The juxtaposition was striking.
Wednesday, The New York Times Co. reported typical net growth in its various digital subscription offerings of 180,000 and an operating profit for the second quarter of $76 million.
Thursday morning, Gannett, whose holdings include USA Today and more than 200 regional outlets, reported digital gains of its own – 120,000 more paid digital-only subscribers than the previous quarter. But it posted an operating loss of $54 million. Wall Street responded by taking the value of Gannett’s already battered stock down by roughly a quarter Thursday and Friday.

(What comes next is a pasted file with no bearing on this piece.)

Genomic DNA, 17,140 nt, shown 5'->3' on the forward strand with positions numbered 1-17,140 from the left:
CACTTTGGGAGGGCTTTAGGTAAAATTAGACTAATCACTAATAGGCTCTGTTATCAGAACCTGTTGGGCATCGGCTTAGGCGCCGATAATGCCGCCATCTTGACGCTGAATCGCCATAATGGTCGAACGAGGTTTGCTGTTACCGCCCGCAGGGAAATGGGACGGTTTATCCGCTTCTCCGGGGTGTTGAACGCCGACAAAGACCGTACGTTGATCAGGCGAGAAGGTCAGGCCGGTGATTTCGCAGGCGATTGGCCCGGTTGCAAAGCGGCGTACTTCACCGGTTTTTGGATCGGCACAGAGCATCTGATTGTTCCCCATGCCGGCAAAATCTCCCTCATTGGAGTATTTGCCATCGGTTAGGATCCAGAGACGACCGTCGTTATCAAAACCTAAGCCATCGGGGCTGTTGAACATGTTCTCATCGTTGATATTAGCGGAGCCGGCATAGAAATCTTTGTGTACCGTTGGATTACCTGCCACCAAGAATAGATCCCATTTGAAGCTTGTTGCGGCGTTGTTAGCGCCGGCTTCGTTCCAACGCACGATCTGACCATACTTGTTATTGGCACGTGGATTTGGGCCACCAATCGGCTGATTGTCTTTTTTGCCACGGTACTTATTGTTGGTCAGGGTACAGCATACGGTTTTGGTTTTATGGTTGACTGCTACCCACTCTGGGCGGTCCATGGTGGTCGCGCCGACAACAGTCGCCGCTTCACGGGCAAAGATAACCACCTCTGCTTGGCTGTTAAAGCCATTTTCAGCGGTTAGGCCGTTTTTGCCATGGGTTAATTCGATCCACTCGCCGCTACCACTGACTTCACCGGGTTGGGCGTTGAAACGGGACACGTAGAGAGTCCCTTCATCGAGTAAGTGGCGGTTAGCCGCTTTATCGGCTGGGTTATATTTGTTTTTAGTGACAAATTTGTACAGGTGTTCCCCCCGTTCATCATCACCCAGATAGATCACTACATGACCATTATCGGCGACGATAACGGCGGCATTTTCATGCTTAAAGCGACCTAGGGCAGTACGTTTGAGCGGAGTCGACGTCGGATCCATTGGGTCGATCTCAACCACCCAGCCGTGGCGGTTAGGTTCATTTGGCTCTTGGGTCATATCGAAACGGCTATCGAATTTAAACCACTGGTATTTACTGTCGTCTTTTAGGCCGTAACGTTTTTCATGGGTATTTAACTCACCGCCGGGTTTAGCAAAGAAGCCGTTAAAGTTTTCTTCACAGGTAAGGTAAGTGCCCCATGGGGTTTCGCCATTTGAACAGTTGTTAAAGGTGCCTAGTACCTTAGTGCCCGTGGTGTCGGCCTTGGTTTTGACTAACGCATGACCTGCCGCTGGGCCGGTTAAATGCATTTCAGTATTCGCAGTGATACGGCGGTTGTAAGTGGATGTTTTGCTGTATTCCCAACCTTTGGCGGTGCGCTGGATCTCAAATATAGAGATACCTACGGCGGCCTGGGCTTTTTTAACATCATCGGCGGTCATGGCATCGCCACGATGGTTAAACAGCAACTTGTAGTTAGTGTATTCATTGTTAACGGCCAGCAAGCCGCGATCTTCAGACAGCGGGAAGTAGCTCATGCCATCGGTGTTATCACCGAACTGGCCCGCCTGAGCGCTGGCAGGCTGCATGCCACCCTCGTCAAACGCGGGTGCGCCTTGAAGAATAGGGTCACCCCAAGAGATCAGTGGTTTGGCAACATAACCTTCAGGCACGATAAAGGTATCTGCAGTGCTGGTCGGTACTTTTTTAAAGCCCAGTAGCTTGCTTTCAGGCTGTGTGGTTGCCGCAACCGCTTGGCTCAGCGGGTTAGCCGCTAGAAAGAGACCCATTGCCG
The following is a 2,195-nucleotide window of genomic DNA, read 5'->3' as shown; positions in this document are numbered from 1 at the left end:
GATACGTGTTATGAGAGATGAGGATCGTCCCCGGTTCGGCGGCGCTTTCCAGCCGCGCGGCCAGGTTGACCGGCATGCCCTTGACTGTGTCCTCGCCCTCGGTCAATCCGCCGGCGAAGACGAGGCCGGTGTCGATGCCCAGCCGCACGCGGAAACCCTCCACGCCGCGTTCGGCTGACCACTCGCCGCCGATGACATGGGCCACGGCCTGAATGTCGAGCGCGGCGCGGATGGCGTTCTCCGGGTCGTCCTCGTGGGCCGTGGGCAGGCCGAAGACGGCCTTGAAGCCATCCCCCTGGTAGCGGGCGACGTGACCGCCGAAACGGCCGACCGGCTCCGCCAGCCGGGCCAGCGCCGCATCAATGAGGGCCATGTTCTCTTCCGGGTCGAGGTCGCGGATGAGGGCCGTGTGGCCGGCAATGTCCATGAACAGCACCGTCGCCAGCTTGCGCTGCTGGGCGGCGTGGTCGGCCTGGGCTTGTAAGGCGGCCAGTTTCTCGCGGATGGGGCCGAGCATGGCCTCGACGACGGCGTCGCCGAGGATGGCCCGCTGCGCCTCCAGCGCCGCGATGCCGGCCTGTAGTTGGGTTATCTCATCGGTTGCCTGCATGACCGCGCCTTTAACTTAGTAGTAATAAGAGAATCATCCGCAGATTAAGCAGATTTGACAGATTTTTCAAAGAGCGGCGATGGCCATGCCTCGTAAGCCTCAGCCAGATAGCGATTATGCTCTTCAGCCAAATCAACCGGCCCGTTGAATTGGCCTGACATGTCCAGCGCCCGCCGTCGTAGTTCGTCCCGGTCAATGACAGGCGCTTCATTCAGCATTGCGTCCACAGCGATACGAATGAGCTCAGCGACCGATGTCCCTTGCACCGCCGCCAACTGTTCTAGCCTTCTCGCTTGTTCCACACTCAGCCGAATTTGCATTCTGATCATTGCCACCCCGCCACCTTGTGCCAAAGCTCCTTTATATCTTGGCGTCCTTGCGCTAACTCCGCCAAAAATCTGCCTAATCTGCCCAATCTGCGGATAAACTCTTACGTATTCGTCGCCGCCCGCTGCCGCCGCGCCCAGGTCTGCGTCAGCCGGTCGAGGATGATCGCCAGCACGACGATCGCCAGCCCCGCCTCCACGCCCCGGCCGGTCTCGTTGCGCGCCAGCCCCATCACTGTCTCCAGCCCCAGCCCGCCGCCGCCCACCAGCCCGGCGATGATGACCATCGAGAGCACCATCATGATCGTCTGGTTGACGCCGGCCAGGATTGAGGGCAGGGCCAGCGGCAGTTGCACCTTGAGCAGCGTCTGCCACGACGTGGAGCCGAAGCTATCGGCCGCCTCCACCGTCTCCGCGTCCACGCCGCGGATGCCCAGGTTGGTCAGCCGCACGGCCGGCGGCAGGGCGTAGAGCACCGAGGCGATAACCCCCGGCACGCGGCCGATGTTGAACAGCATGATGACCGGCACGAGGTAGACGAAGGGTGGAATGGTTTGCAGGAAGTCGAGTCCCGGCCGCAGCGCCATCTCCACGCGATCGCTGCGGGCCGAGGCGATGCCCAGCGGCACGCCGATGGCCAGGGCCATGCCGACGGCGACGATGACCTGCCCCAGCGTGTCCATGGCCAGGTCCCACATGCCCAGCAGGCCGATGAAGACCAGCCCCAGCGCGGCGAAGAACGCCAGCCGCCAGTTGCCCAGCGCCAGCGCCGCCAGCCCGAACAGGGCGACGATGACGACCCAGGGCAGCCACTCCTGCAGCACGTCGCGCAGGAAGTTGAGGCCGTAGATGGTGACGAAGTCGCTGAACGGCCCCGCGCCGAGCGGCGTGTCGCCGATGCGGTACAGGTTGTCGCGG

The companies are roughly the same size – Gannett actually somewhat larger with $749 million in revenues for the second quarter compared to the Times’ $556 million. So why the diverging fortunes?
Of course the Times has a national and international market, reachable by readers in digital format with no paper or delivery expense. CEO Meredith Kopit Levien likes to say that the Times “addressable” market of English speakers totals 135 million.
In the Trump era, the national news cycle was hot. But the company also regularly showed six-figure quarterly gains in paid digital before that and continues to do so. Its supplementary offerings like Games and Cooking cover in slower periods.
Gannett also serves a national audience. But look at expenses.
The New York Times, with its mammoth 1,800-plus newsroom can produce a single news report for all its customers. Gannett…